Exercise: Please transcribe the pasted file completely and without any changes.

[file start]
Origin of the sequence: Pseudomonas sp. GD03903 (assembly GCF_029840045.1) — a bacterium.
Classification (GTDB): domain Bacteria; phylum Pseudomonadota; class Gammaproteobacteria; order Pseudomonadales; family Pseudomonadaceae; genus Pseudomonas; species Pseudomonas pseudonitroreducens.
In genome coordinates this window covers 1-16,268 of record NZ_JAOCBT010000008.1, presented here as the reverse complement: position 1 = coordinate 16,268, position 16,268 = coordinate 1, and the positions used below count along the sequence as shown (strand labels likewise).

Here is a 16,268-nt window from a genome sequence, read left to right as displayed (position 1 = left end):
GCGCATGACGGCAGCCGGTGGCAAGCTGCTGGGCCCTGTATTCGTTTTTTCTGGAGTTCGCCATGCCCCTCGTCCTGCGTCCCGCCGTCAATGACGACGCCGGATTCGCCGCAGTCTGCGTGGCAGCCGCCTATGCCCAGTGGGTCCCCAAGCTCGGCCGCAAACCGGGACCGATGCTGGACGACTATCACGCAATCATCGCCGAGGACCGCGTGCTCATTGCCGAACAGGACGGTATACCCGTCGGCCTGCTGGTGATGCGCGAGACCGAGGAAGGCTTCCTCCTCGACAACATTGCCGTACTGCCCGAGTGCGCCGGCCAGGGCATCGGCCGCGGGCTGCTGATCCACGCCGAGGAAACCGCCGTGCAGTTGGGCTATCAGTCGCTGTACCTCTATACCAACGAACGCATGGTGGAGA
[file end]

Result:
Origin of the sequence: Pseudomonas sp. GD03903 (assembly GCF_029840045.1) — a bacterium.
Classification (GTDB): domain Bacteria; phylum Pseudomonadota; class Gammaproteobacteria; order Pseudomonadales; family Pseudomonadaceae; genus Pseudomonas; species Pseudomonas pseudonitroreducens.
In genome coordinates this window covers 1-16,268 of record NZ_JAOCBT010000008.1, presented here as the reverse complement: position 1 = coordinate 16,268, position 16,268 = coordinate 1, and the positions used below count along the sequence as shown (strand labels likewise).

Here is a 16,268-nt window from a genome sequence, read left to right as displayed (position 1 = left end):
GCGCATGACGGCAGCCGGTGGCAAGCTGCTGGGCCCTGTATTCGTTTTTTCTGGAGTTCGCCATGCCCCTCGTCCTGCGTCCCGCCGTCAATGACGACGCCGGATTCGCCGCAGTCTGCGTGGCAGCCGCCTATGCCCAGTGGGTCCCCAAGCTCGGCCGCAAACCGGGACCGATGCTGGACGACTATCACGCAATCATCGCCGAGGACCGCGTGCTCATTGCCGAACAGGACGGTATACCCGTCGGCCTGCTGGTGATGCGCGAGACCGAGGAAGGCTTCCTCCTCGACAACATTGCCGTACTGCCCGAGTGCGCCGGCCAGGGCATCGGCCGCGGGCTGCTGATCCACGCCGAGGAAACCGCCGTGCAGTTGGGCTATCAGTCGCTGTACCTCTATACCAACGAACGCATGGTGGAGA